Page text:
Smooth Hound (594058) | more than 6 years ago | (#21680117)

I work for a McKesson competitor and I must say I welcome their pushing Linux, since it will mean more disgruntled customers and more sales for us.

The sad truth is that Linux has by far the worst uptime of all platforms we support. Yes, much worse than Windows. It is so bad that we actually discourage customers from running Linux for their database server.

Re:Lackluster vendor makes incremental, pitiful st (1)

Dan Ost (415913) | more than 6 years ago | (#21680207)

What kinds of problems are you experiencing with Linux?

Re:Lackluster vendor makes incremental, pitiful st (5, Funny)

RESPAWN (153636) | more than 6 years ago | (#21680147)

I was going to make my own McKesson sucks comment, but instead I'll just second yours. They write Crap. Period. End of story.

I remember sitting in on a presentation they once made to one of our directors regarding some new patient records management system they were trying to pitch to us. Not one single screen shot was shown nor were any technical people on hand so that I could ask the difficult questions. In the end, when she asked me my opinion, the conversation went like this:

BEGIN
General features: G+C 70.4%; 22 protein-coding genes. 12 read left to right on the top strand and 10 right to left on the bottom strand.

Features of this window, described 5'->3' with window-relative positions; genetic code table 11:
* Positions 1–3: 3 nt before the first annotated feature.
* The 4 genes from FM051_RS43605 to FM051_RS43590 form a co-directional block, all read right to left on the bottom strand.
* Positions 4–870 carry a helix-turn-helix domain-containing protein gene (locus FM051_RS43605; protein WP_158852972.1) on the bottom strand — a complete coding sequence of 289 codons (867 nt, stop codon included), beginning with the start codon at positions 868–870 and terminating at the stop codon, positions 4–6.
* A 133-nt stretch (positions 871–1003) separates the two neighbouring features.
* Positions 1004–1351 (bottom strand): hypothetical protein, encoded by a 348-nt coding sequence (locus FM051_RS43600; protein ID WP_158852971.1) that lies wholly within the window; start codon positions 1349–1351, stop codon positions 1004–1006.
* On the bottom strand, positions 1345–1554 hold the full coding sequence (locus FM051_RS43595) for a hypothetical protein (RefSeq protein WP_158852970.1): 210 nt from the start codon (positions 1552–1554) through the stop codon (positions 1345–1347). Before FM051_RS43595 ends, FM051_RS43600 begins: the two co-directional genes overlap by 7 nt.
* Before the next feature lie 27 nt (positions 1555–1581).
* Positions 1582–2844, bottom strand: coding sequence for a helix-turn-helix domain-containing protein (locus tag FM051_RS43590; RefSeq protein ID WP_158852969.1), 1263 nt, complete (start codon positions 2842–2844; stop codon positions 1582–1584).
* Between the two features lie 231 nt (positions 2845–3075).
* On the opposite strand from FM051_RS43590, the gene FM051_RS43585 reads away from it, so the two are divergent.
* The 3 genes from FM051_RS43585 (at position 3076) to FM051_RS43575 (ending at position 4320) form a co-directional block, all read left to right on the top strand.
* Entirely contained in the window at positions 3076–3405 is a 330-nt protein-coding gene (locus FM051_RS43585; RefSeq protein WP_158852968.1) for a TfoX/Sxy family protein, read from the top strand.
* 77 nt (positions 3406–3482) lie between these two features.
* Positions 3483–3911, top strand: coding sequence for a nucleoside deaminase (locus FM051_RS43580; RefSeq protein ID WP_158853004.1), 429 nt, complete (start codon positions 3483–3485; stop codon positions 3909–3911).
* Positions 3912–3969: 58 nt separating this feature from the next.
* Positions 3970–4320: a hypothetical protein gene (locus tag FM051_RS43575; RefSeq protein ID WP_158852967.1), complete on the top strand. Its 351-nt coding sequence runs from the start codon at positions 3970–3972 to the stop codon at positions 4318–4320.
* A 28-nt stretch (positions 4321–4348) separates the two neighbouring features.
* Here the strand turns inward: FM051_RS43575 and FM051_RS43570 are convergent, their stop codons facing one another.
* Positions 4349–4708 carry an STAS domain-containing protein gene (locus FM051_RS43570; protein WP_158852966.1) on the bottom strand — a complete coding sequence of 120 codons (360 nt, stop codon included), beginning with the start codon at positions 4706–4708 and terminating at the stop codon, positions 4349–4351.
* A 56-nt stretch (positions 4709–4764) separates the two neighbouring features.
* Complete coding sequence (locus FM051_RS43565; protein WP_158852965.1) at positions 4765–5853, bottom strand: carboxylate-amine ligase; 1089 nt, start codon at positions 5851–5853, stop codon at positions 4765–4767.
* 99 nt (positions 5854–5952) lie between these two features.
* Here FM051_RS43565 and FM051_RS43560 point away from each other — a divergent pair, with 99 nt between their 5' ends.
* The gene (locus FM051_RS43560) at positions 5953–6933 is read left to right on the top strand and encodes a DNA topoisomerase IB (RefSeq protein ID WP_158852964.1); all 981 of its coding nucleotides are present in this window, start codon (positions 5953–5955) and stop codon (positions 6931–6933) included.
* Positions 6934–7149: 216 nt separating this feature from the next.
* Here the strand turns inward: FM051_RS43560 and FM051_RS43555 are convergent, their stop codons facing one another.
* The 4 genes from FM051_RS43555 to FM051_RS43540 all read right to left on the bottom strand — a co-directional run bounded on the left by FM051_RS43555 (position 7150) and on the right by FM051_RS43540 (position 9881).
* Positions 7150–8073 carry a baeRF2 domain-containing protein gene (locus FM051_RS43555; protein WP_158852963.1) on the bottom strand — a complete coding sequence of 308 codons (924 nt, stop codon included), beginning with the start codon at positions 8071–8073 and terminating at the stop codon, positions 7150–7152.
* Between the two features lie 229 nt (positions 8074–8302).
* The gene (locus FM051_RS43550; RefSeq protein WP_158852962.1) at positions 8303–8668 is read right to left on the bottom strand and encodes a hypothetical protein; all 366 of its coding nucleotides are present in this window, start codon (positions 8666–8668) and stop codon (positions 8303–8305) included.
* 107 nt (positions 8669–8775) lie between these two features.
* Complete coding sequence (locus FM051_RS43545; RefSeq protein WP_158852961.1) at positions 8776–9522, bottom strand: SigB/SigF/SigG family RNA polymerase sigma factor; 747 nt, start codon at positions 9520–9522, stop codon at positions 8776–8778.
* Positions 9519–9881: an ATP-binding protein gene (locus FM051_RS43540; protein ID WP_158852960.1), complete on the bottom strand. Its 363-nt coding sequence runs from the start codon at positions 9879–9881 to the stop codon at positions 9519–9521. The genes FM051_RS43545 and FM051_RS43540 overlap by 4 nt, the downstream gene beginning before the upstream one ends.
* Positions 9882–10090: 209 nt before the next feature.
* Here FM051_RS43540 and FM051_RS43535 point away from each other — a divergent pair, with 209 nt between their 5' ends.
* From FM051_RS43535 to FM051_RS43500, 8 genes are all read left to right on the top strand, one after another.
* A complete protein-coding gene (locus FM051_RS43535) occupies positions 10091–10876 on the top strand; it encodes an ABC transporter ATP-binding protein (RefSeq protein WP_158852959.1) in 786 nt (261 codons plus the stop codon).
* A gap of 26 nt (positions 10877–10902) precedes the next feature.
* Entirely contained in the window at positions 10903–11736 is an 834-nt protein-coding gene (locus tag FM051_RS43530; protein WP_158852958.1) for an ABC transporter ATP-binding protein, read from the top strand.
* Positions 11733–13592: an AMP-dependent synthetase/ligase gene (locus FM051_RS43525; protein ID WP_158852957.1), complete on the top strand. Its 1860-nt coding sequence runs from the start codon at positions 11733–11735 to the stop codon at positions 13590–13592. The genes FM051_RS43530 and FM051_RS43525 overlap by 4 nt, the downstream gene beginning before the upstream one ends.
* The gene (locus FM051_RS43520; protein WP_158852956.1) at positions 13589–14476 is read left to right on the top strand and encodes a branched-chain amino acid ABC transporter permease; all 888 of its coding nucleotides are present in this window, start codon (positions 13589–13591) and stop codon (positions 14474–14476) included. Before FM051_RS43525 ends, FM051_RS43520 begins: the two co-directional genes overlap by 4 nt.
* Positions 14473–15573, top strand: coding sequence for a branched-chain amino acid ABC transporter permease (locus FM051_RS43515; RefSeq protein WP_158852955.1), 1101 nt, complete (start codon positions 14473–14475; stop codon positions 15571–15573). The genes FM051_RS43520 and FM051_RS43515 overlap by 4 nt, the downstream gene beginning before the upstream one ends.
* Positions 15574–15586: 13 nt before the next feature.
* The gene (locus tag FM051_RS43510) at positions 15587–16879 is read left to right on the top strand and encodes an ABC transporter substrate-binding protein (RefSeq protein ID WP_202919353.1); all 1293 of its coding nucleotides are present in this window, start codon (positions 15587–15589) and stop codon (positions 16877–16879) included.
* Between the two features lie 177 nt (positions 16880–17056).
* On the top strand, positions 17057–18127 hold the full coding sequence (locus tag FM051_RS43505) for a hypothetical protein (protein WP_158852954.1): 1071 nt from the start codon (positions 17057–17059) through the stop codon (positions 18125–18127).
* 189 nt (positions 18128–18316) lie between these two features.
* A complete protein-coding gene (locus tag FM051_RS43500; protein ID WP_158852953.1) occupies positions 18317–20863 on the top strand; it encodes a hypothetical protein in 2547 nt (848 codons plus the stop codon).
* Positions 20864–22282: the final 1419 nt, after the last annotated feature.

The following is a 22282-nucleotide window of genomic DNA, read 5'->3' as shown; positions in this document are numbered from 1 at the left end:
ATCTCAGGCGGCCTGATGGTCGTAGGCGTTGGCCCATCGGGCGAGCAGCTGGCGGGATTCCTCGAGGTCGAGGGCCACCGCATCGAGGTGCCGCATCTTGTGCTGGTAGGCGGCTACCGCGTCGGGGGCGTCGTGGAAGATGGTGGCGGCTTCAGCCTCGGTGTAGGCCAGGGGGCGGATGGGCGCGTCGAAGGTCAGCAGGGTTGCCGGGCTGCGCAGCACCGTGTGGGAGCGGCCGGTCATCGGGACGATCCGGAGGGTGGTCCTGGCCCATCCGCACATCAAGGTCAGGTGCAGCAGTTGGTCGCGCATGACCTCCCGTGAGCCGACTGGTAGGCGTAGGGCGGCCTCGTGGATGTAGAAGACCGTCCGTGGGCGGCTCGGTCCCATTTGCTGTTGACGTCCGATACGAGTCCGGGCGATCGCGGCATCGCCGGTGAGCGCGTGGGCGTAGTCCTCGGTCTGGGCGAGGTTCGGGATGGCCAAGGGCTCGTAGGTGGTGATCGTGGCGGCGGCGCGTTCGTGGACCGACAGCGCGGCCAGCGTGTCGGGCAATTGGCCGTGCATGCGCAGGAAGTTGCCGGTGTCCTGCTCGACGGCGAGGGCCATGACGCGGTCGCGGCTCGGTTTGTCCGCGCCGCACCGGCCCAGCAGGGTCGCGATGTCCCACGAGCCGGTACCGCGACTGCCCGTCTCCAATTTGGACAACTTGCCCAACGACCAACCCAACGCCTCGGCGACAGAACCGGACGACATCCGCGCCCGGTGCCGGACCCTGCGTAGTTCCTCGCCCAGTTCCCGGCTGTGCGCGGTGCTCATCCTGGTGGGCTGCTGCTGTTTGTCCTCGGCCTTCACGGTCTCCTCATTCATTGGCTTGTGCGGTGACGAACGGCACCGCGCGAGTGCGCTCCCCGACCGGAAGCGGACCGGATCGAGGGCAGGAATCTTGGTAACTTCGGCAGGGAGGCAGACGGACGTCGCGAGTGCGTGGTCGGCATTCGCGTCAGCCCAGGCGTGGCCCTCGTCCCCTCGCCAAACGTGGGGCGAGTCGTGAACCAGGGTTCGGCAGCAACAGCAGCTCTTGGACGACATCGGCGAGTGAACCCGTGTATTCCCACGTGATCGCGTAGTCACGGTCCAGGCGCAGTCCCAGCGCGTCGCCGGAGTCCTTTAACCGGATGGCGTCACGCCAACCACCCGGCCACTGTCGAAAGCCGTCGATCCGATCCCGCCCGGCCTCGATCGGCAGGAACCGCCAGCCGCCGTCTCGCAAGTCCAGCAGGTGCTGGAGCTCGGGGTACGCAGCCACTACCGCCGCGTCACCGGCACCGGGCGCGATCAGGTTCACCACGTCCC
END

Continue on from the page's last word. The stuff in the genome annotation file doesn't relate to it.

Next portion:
Me: Remember application X that you used to use at hospital Y?
Her: Uh... yes.
Me: They wrote it.

We didn't buy the software.

Re:Lackluster vendor makes incremental, pitiful st (1)

boris111 (837756) | more than 6 years ago | (#21680475)

Hmm I think that's a sign of the industry. I work for a competitor and there is so many applications and sub applications that are offered by the company the marketing people getting shuffled around the company cannot keep up. It's also been my experience that unfortunately it's not the IT technical types at hospitals pitching their systems to... but it's the business types who have no clue as well.

And here I thought something good was being done. (1)

BDA7DD (642757) | more than 6 years ago | (#21680165)

I wanted to believe, but... but... you just had to ruin Christmas, didn't you? :(